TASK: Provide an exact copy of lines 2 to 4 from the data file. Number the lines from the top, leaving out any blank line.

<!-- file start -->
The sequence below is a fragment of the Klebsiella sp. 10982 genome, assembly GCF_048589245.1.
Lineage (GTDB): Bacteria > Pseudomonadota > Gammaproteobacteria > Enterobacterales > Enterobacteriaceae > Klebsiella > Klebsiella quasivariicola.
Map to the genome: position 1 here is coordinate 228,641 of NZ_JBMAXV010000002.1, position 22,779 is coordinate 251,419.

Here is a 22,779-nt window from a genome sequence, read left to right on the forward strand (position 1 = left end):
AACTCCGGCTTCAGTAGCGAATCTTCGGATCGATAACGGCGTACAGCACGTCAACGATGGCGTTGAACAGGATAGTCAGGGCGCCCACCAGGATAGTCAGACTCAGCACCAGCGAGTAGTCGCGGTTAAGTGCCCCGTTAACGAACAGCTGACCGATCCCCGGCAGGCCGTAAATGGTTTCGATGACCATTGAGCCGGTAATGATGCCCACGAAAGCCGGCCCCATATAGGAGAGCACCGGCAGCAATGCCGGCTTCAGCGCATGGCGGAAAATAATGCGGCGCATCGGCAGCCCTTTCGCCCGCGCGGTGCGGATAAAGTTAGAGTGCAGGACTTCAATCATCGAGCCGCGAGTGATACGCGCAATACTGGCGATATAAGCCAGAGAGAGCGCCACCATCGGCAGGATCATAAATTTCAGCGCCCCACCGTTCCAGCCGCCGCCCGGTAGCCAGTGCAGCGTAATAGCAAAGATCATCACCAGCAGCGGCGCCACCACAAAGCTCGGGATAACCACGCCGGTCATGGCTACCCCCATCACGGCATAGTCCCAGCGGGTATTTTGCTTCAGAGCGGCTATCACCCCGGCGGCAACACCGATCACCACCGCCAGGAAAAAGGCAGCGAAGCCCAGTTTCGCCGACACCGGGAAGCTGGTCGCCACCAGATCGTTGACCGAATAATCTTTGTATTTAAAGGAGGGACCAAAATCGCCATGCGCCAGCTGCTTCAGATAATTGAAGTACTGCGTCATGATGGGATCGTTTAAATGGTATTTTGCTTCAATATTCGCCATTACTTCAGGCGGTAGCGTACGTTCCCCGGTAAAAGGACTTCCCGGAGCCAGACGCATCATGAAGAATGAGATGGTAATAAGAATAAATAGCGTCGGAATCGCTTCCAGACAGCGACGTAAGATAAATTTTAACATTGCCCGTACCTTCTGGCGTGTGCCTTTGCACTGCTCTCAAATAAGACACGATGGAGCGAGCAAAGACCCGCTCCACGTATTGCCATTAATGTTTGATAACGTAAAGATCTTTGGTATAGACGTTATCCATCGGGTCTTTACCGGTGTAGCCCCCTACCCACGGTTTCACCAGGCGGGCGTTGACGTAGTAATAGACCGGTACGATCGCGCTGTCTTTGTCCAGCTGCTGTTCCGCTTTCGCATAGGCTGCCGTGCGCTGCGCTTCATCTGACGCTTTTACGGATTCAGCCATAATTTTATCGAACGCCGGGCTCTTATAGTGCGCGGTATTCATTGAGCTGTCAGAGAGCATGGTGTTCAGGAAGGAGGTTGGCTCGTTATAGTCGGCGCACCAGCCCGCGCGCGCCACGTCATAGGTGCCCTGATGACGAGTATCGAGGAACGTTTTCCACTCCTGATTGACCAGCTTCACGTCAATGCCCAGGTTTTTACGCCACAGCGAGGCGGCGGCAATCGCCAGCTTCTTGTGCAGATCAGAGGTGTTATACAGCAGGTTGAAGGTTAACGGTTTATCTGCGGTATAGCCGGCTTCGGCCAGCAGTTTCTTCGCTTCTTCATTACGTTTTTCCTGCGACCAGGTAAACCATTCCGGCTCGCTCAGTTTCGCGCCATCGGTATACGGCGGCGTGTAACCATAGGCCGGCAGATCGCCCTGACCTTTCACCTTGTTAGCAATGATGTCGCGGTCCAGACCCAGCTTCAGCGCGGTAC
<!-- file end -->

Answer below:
Lineage (GTDB): Bacteria > Pseudomonadota > Gammaproteobacteria > Enterobacterales > Enterobacteriaceae > Klebsiella > Klebsiella quasivariicola.
Map to the genome: position 1 here is coordinate 228,641 of NZ_JBMAXV010000002.1, position 22,779 is coordinate 251,419.

Here is a 22,779-nt window from a genome sequence, read left to right on the forward strand (position 1 = left end):